Is My Family Attorney Trained In Mediation or Negotiation Theory?

Negotiation. Is you attorney up for the task?

Clients expect that their attorney can negotiate on their behalf. Lawyers are in the trenches fighting on behalf of their clients, so it would make sense that attorneys know a thing or two about settling a case. Unfortunately this is not always true. Lawyers’ ability to resolve emotionally complex issues is all over the map. The ability to talk people through anger and frustration takes careful attention and professionalism. The skill necessary to resolve emotionally intense claims is not something that one just simply develops. It is a skill that can be learned with the right mindset and the right experience.

In the fall of 2015 the Harvard Negotiation Law Review published an article about how lawyer’s judgment can be improved by mediation training. I would encourage you to read this article. It can be reached at this link. Mediation training had a positive impact in attorneys because it helps them to address biases so that they are more honest with clients and more accurate in their advice. A basic question to ask an attorney at a consult is whether they selling confidence or accuracy in their advice?

Why does mediation training have a positive impact on attorneys? This is because the focus of mediation is to resolve claims. A lot of the training is infused with psychology and how people understand conflict. It is critical to have a family law attorney who has experience assisting parties in negotiating through divorce or custody fights. Often people in a family dispute are angry and want to hurt the other party in any way that they can. A lawyer should not simply take the emotional pain of a client and vent it against opposing parties. There is more to the practice of law then being the mouthpiece of despair. It takes an incredible amount of training and experience to step into a family fight and help parties put down their weapons and move on with their life.

What does negotiation theory have to do with mediation?

Quick answer is that negotiation theory provides the mindset that many mediators use to assist litigants. The Harvard Negotiation Project starting in 1981 with the seminal book Getting to Yes. Mediators help parties diagnose a conflict and educate them on how to move forward in improving the communication so that a claim can be resolved. Basically mediation is where adult education happens because the clients are given a clearer picture of the conflict and the attorneys get a clearer picture of the evidence and credibility of the parties. The mind shift that happens with clients is they often see the light and a way of moving forward. Not all cases settle in mediation so attorneys can help put together agreements where they have been reached.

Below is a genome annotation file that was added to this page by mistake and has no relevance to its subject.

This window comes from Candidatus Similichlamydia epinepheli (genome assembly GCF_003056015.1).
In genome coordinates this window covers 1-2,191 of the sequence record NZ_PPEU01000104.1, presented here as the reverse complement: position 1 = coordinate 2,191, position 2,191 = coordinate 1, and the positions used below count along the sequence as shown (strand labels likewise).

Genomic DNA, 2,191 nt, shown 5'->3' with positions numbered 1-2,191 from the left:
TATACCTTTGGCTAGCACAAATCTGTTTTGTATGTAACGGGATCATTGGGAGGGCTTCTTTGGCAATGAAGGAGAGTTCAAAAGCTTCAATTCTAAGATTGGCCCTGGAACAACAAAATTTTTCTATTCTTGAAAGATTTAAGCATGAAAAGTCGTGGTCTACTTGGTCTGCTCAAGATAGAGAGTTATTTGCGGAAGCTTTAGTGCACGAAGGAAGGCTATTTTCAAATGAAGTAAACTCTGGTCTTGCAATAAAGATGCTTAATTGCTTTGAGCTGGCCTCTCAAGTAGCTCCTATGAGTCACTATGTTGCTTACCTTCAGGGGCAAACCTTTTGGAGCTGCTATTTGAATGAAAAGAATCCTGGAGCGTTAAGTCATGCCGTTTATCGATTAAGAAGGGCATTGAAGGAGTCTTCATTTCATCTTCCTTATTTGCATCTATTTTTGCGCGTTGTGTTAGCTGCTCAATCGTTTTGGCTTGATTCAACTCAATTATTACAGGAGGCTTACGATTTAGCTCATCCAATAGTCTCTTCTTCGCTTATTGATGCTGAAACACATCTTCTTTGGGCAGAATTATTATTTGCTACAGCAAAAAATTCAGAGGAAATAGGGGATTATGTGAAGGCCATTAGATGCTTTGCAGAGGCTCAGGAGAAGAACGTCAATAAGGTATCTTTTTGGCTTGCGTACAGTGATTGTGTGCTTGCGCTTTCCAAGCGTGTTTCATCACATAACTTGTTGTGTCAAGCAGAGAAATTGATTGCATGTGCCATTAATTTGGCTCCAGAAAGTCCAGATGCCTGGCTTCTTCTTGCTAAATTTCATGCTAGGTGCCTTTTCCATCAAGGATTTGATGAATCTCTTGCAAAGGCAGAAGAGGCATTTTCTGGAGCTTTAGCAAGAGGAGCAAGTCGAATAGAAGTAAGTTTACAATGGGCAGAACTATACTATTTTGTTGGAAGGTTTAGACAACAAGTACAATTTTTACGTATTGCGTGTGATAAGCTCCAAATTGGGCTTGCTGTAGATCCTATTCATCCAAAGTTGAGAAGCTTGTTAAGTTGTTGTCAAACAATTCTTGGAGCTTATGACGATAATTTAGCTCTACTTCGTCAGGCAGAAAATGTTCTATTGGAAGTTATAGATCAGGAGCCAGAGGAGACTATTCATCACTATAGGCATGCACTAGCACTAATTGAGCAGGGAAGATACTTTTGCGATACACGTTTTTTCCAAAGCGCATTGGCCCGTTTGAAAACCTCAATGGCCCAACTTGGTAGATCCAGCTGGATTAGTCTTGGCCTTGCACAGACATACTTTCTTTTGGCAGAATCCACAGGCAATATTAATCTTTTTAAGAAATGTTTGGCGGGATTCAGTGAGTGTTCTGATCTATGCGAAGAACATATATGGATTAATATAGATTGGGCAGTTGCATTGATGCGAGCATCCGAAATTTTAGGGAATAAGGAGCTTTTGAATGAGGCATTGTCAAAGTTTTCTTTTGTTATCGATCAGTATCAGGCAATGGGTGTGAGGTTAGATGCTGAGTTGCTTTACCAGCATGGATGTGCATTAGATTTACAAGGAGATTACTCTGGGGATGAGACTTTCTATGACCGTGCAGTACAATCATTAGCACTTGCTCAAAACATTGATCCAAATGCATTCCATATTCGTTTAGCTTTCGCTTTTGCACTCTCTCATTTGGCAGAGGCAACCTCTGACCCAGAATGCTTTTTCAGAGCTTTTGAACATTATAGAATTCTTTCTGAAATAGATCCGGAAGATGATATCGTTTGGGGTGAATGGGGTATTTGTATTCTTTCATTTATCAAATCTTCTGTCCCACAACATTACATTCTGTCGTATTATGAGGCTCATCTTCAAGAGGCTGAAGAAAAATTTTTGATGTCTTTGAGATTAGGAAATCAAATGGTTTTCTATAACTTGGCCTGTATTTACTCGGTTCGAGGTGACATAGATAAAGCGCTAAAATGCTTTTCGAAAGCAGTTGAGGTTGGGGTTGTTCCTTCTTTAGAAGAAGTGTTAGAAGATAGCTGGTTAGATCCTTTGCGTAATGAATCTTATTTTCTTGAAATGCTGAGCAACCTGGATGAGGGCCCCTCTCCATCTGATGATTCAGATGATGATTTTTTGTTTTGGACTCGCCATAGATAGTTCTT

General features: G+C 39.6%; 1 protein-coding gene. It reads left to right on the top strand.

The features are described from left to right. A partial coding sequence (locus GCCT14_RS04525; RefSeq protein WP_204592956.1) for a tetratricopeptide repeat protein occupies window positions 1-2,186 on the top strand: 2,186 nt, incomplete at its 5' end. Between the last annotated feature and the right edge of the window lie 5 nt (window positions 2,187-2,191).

Why is negotiation important in Family Law?

Family law is a cluster of rules that dictate how people should structure their lives moving forward with separation or divorce. As people move forward with this kind of litigation they often experience feelings of powerlessness and loss of control. That is because the parties are restructuring how their lives will be once the dust settles. The decision-makers in the fight are the parties themselves. Plus most times the parties in this dispute know how to push one another’s buttons. This is why an experienced attorney will have training in how to help calm parties down and keep them productive.

The majority of claims that are filed in family court are settled prior to trial. That means you and your attorney will experience the push and pull of legal settlement conferences. You want to be assured that your attorney has been through this process before and knows how to protect clients from being exploited. You will also want an attorney who has litigation experience and knows how to advocate on your behalf. Once the litigation has reached the trial stage the decision-maker is now the judge. The benefit to having a family law attorney trained in negotiation is they can be a better guide and advocate than those without this formal training.